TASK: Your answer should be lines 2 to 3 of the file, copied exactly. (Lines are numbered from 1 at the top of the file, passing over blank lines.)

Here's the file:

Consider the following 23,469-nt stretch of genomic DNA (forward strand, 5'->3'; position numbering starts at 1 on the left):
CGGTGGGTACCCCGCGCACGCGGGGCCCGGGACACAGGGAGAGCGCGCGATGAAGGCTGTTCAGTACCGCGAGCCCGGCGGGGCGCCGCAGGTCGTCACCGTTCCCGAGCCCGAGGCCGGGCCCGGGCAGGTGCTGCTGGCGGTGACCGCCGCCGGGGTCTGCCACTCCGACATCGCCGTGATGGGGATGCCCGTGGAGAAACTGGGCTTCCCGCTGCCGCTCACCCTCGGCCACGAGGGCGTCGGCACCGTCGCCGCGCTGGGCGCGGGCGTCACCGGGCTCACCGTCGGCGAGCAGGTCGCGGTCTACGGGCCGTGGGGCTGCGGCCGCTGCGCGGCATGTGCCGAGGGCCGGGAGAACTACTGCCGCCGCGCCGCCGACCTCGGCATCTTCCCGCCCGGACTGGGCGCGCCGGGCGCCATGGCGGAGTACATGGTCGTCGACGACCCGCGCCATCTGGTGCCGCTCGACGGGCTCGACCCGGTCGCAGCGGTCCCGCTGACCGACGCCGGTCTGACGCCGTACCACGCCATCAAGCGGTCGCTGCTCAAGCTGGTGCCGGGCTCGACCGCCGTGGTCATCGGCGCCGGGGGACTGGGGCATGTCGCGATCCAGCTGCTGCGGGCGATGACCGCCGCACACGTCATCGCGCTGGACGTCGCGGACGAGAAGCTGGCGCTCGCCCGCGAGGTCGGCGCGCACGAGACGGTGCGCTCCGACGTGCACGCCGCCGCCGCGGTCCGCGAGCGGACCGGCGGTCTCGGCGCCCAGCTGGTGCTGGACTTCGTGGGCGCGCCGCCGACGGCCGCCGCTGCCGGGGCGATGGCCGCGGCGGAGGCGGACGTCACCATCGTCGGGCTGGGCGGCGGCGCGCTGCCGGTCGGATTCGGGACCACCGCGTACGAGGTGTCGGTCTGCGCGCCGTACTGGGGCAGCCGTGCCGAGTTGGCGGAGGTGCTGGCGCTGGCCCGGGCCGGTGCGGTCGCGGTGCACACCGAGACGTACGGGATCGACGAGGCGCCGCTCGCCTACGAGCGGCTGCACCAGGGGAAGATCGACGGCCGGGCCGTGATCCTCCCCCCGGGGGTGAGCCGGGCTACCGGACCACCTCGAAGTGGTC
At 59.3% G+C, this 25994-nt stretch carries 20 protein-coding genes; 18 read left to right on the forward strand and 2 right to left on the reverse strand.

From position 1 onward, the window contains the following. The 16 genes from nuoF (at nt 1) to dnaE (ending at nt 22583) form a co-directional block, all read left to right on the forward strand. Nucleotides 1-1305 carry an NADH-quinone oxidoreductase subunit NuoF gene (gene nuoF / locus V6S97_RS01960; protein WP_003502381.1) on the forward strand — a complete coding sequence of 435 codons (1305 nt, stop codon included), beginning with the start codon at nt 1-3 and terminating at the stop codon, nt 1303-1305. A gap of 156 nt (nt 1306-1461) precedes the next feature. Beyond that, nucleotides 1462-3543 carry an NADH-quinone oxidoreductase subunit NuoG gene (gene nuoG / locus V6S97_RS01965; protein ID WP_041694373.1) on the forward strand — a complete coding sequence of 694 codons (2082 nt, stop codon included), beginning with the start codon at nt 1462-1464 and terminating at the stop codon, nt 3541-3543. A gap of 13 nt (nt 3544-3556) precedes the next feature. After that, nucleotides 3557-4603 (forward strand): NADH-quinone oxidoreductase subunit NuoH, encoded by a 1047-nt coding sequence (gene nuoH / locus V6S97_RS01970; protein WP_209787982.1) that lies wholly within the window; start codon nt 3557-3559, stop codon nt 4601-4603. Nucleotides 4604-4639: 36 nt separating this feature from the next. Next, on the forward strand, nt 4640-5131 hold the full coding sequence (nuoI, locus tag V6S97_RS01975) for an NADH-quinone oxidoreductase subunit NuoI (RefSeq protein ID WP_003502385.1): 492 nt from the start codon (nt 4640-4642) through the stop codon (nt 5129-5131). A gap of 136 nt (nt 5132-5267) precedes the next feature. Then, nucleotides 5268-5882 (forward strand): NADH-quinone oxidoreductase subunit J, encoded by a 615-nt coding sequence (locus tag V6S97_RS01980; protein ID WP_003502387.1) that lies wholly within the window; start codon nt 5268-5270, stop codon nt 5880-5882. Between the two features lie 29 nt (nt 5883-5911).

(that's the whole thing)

CGGTGGGTACCCCGCGCACGCGGGGCCCGGGACACAGGGAGAGCGCGCGATGAAGGCTGTTCAGTACCGCGAGCCCGGCGGGGCGCCGCAGGTCGTCACCGTTCCCGAGCCCGAGGCCGGGCCCGGGCAGGTGCTGCTGGCGGTGACCGCCGCCGGGGTCTGCCACTCCGACATCGCCGTGATGGGGATGCCCGTGGAGAAACTGGGCTTCCCGCTGCCGCTCACCCTCGGCCACGAGGGCGTCGGCACCGTCGCCGCGCTGGGCGCGGGCGTCACCGGGCTCACCGTCGGCGAGCAGGTCGCGGTCTACGGGCCGTGGGGCTGCGGCCGCTGCGCGGCATGTGCCGAGGGCCGGGAGAACTACTGCCGCCGCGCCGCCGACCTCGGCATCTTCCCGCCCGGACTGGGCGCGCCGGGCGCCATGGCGGAGTACATGGTCGTCGACGACCCGCGCCATCTGGTGCCGCTCGACGGGCTCGACCCGGTCGCAGCGGTCCCGCTGACCGACGCCGGTCTGACGCCGTACCACGCCATCAAGCGGTCGCTGCTCAAGCTGGTGCCGGGCTCGACCGCCGTGGTCATCGGCGCCGGGGGACTGGGGCATGTCGCGATCCAGCTGCTGCGGGCGATGACCGCCGCACACGTCATCGCGCTGGACGTCGCGGACGAGAAGCTGGCGCTCGCCCGCGAGGTCGGCGCGCACGAGACGGTGCGCTCCGACGTGCACGCCGCCGCCGCGGTCCGCGAGCGGACCGGCGGTCTCGGCGCCCAGCTGGTGCTGGACTTCGTGGGCGCGCCGCCGACGGCCGCCGCTGCCGGGGCGATGGCCGCGGCGGAGGCGGACGTCACCATCGTCGGGCTGGGCGGCGGCGCGCTGCCGGTCGGATTCGGGACCACCGCGTACGAGGTGTCGGTCTGCGCGCCGTACTGGGGCAGCCGTGCCGAGTTGGCGGAGGTGCTGGCGCTGGCCCGGGCCGGTGCGGTCGCGGTGCACACCGAGACGTACGGGATCGACGAGGCGCCGCTCGCCTACGAGCGGCTGCACCAGGGGAAGATCGACGGCCGGGCCGTGATCCTCCCCCCGGGGGTGAGCCGGGCTACCGGACCACCTCGAAGTGGTC
At 59.3% G+C, this 25994-nt stretch carries 20 protein-coding genes; 18 read left to right on the forward strand and 2 right to left on the reverse strand.